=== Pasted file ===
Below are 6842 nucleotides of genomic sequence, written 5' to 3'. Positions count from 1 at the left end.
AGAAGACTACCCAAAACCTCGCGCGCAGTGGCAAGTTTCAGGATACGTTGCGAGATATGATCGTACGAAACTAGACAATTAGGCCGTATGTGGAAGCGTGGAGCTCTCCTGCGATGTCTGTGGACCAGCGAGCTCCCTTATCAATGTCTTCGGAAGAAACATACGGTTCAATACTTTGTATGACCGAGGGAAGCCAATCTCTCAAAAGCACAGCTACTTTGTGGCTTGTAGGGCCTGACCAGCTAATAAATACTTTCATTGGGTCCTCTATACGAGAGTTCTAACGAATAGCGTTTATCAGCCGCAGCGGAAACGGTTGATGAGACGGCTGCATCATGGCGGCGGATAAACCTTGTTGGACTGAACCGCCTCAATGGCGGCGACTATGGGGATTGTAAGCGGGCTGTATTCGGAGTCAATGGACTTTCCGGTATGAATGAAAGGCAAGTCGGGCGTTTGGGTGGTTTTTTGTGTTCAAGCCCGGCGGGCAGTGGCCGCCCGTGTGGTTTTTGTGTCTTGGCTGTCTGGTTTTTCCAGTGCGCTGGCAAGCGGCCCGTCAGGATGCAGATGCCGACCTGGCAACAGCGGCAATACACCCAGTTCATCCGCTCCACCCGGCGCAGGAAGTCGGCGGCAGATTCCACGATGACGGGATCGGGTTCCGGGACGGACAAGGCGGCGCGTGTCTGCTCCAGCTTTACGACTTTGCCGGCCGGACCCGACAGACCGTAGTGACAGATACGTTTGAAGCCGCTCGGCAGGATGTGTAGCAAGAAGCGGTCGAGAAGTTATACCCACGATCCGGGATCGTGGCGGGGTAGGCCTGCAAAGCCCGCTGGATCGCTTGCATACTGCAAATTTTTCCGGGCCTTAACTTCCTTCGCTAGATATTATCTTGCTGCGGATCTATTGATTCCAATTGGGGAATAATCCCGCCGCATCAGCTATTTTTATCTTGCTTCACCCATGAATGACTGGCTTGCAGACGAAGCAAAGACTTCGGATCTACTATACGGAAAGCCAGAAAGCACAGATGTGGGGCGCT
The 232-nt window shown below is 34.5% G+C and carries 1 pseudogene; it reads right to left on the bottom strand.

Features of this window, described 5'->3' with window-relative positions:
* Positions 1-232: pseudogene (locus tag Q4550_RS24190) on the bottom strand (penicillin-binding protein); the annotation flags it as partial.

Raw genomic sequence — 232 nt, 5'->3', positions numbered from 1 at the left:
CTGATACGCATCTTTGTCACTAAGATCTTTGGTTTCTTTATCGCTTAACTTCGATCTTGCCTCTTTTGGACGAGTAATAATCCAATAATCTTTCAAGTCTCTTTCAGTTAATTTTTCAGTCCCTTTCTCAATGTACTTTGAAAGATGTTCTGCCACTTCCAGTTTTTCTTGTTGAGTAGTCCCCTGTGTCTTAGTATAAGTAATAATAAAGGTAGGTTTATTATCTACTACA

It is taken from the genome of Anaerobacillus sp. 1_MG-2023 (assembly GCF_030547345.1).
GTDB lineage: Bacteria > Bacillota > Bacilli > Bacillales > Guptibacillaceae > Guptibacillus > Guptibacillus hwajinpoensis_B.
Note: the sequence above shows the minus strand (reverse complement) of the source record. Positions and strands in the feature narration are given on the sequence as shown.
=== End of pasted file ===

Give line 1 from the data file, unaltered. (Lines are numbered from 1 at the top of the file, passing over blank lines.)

Below are 6842 nucleotides of genomic sequence, written 5' to 3'. Positions count from 1 at the left end.